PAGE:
By Mike McIntyre
Inspired by watching a fantastic week and a half of tennis in Indian Wells, I return to write my first tennis article since the U.S. Open in August. While my passion for tennis is as strong as ever, finding time to properly devote to the sport has been a challenge since becoming a Dad a year and a half ago. It is a challenge that I happily relinquish my writing skills to with every opportunity I have to spend with my wonderful son Emmett. That being said I think I am finally ready (and able) to spend the occasional late night returning to focus on the developments on the ATP World Tour that I have so enjoyed covering for the past eight years.
Here then is my take on the upcoming Miami Open, the final hard court tournament until after Wimbledon in roughly four months.
Well if anyone can complete the Indian Wells/Miami double then who better than world number on Novak Djokovic. Not only did he accomplish that feat last year, but he is also fresh off his 50th career ATP title (one more than his coach Boris Becker) and his 21st Masters 1000 event. Djokovic is certainly the man to beat so far in 2015. He has two tournament victories in the four events he has appeared in and those just happen to be the two biggest draws we have had so far this year (Aussie Open and BNP Paribas Open). Novak will open against either Paolo Lorenzi or Martin Klizan after receiving an opening round bye. Smooth sailing appears to be in his forecast until the quarter-finals where he could meet 7th seeded David Ferrer or perhaps the big serving Ivo Karlovic, seeded 22nd, who beat him earlier this year in Qatar.
Other interesting names in the top quarter include Lleyton Hewitt who appears ready to call it a career after this season, the enigmatic and controversial Alexandr Dolgopolov (who claimed last week that female players have a harder time dealing with injuries than the men) and Gilles Simon who at times looks like he is indeed a top-20 player. Ferrer and Karlovic however seem to be the two most likely to advance to a quarter-final match against the Djoker.
This section of the draw has "fireworks" written all over it with the likes of Milos Raonic, John Isner, Kei Nishikori, Grigor Dimitrov and the returning Juan Martin Del Potro appearing. Nishikori should be able to navigate his way to the quater-finals here, though lookout for veteran Mikhail Youzhny who he could face in the second round. Youzhny has been a shell of his former self over the past year but I would never count him out. Anyone who hits himself in the head with a racquet is a foe I'd hate to face!
In the bottom section of this quarter is where the real fun is set to unfold. Dimitrov draws the worst of the lot by having to potentially face Del Potro in the second round, Isner in the third and then Raonic in the fourth. Ouch! Del Potro is a face that tennis fans worldwide will be happy to welcome back to the sport after only playing a single tournament (Sydney in January 2015) since February 2014 due to ongoing issues with his left wrist. Del Po will have a strong test from Canadian Vasek Pospisil in the opening round. The 24 year old Canuck is on a role lately after playing hero for Canada in closing out their Davis Cup tie against Japan in the 5th and deciding rubber and then winning the Indian Wells doubles title along with Jack Sock. Pospisil is currently ranked 60th in the world but one that many would consider a top 30 talent.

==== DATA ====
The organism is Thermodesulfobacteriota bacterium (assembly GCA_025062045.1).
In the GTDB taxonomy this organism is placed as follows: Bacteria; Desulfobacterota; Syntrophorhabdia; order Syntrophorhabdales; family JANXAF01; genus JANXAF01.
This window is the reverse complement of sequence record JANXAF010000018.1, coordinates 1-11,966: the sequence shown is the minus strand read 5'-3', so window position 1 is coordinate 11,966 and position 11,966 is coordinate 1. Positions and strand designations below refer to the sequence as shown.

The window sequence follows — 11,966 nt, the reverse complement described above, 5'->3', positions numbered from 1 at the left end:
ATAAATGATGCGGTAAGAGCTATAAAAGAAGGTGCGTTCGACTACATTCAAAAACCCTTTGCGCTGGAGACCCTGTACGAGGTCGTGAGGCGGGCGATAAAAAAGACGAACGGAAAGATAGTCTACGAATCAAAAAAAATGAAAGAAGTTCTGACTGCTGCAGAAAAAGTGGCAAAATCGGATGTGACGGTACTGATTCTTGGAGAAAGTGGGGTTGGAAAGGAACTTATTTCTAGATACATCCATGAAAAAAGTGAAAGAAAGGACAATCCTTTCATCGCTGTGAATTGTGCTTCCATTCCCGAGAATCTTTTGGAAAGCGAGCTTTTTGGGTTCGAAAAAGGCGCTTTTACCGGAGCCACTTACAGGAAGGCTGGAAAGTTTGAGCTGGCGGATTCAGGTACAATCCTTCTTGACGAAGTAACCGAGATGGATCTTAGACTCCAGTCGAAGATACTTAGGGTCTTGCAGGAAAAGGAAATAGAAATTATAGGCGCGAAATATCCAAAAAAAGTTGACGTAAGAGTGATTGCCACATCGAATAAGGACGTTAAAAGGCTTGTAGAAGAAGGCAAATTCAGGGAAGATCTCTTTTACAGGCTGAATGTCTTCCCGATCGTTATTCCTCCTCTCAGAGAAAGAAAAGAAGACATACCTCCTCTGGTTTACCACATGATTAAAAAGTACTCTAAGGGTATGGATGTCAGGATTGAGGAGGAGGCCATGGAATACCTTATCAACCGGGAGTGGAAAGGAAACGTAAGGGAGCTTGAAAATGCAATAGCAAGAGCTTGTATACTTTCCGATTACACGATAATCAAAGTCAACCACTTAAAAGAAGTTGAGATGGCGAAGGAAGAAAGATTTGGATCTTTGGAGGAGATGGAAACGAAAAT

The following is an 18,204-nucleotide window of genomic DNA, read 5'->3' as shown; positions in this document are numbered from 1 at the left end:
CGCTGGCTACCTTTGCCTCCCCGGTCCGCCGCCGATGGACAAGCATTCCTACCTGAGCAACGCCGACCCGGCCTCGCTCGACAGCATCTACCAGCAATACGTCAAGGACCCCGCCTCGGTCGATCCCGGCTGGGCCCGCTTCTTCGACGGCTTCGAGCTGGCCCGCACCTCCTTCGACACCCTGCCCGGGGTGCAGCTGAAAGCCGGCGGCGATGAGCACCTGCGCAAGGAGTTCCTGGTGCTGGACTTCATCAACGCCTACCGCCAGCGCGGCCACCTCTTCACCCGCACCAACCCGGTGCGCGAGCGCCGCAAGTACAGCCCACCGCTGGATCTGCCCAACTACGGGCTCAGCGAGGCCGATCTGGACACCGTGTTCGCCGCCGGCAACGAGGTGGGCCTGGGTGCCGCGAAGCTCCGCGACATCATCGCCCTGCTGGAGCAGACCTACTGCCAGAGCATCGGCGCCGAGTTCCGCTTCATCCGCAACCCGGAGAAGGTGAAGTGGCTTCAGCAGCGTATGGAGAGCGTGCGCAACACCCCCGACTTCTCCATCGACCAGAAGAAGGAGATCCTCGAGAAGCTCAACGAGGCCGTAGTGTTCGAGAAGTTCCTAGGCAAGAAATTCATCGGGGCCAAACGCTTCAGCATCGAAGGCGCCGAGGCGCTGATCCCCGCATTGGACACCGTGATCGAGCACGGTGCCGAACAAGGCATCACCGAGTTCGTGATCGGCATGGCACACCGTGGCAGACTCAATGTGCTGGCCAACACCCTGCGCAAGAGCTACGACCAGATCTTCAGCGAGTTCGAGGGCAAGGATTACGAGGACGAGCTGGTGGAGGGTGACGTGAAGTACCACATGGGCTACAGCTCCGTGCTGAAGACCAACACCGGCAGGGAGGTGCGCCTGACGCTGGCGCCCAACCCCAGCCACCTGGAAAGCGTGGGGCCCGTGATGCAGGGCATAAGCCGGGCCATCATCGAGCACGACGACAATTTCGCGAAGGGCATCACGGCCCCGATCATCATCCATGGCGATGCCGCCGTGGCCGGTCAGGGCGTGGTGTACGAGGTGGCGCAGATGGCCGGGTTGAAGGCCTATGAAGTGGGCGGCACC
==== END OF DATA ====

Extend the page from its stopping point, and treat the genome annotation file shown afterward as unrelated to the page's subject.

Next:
Based on his play of late, another Canadian - Milos Raonic - will have to be considered the favourite to advance in this section of the draw. Raonic has been so consistent over the past year, making 8 of his last 10 Masters 1000 quarter-finals or better. A hard serving battle against Isner in the third round would be fun to watch (if you like that kind of stuff) and a re-match from Davis Cup against Nishikori in the fourth round would also capture our attention.
A showdown between 3rd seeded Andy Murray and 6th seeded Stan Wawrinka is what fans will be looking for in the third quarter-final. Murray seems in-form after a semi-final showing in Indian Wells, while Wawrinka has been underachieving lately. A second round defeat last week at the hands of Robin Haase highlights the up and down nature of the Swiss No. two's game lately. He has cooled since he opened the year with two tournament victories and a 5 set semi-final loss to Djokovic at the Aussie Open. Which Wawrinka will we see in Miami this week? Anyway you look at it the stats will tell you that he has never before advanced beyond the 4th round at this event, but who do you see in his draw (Lopez, Sock) that could realistically take him down?
Rafael Nadal takes Roger Federer's place as the 2nd seed in this event as the Swiss superstar is sitting this one out for some family time. Nadal is admittedly not yet back to his usual self and with the clay court season about to begin I can't imagine he is overly concerned with how he performs in his final hard court event for the next few months. Tomas Berdych is in this section and would be his likely quarter-final opponent. A fantastic third round match could transpire between Frenchmen Gael Monfils and Jo-Wilfried Tsonga. Tsonga is making his first appearance in 2015 after being sidelined with an arm injury sustained in Davis Cup late last year. Too soon to get our hopes up with him, so I'd stick with a Berdych/Nadal quater-final in this section of the draw.
Enjoy this final hardcourt tourney before we switch to two months of red clay followed by a brief transition to grass court tennis. Djokovic appears the man to beat here as he is the defending champion and showed no signs of weakness in last week's tournament victory (minus three untimely double faults to Federer in the 2nd set breaker). I have to give Murray a shot here as well since he has won the event twice before and has a favorable draw to the semis. He might be better rested than Djokovic for this one in fact. Only time will tell.